Viewshed uncertainty in a forested, mountainous landscape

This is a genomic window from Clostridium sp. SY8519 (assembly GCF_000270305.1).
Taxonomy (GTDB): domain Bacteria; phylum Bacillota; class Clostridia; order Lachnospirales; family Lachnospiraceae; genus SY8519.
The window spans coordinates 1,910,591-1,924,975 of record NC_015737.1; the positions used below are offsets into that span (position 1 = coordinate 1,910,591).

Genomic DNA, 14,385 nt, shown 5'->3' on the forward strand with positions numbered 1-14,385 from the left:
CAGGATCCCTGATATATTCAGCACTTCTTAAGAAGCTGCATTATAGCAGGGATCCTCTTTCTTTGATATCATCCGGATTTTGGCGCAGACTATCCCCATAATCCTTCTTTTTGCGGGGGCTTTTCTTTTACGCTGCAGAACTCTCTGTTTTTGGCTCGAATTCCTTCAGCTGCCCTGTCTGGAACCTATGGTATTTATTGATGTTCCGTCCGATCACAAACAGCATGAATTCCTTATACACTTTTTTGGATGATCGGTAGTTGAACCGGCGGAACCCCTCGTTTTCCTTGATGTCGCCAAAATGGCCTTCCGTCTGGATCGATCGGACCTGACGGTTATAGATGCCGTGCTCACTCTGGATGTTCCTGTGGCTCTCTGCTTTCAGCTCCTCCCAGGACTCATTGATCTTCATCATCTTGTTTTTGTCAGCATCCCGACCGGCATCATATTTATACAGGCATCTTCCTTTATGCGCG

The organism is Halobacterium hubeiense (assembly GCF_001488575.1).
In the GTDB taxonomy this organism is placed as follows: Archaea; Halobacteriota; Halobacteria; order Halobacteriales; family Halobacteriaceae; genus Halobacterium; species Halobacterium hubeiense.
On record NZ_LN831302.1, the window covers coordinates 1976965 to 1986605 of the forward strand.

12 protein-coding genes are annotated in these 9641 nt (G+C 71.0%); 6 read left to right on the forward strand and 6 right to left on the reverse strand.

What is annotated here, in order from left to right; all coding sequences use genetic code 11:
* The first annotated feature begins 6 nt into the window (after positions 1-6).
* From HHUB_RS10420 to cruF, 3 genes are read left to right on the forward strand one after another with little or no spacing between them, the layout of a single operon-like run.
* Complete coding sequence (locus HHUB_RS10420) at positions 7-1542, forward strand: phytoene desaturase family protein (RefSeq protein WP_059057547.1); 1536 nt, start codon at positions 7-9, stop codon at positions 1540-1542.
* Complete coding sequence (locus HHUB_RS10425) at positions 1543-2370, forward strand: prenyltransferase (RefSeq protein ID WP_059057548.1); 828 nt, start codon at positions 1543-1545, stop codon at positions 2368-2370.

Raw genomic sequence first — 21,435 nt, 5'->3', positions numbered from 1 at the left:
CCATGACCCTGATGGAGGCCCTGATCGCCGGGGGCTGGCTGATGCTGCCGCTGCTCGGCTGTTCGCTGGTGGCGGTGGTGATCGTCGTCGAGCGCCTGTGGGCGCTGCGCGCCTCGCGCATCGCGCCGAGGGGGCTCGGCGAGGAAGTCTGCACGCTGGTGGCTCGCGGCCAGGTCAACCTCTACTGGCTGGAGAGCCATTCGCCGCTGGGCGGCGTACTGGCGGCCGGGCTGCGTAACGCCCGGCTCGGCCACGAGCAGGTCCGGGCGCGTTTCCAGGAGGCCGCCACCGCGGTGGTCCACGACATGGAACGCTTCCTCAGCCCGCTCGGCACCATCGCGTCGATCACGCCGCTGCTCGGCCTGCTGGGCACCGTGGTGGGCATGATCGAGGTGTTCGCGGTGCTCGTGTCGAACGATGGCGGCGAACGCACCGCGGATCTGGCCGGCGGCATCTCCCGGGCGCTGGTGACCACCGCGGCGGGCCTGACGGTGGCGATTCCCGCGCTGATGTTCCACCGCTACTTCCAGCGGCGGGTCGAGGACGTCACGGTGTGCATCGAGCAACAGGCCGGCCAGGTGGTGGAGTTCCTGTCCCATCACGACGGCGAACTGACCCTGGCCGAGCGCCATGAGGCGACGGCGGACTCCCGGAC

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Visibility analysis is critical in a variety of applications, and many geographic information systems (GIS) are equipped with analysis functions, such as the viewshed, that provide visibility results based on digital elevation data. These GIS analyses are affected by uncertainty associated with input data and software systems, which limit the reliability of results. This thesis investigates numerous factors (different software and algorithms, elevation data models and spatial resolutions, observer positional errors, visualization approaches, and earth curvature) that can impact GIS-based visibility analysis in mountainous terrain. The results indicate that a raster digital elevation model (DEM) is a better data structure for visibility analyses than a triangulated irregular network (TIN), and higher resolution data tend to generate less variability and better agreement. The algorithms tested normally have high levels of agreement, but discrepancies can exist. There is a need for incorporating surface features into analyses and for field validation of results.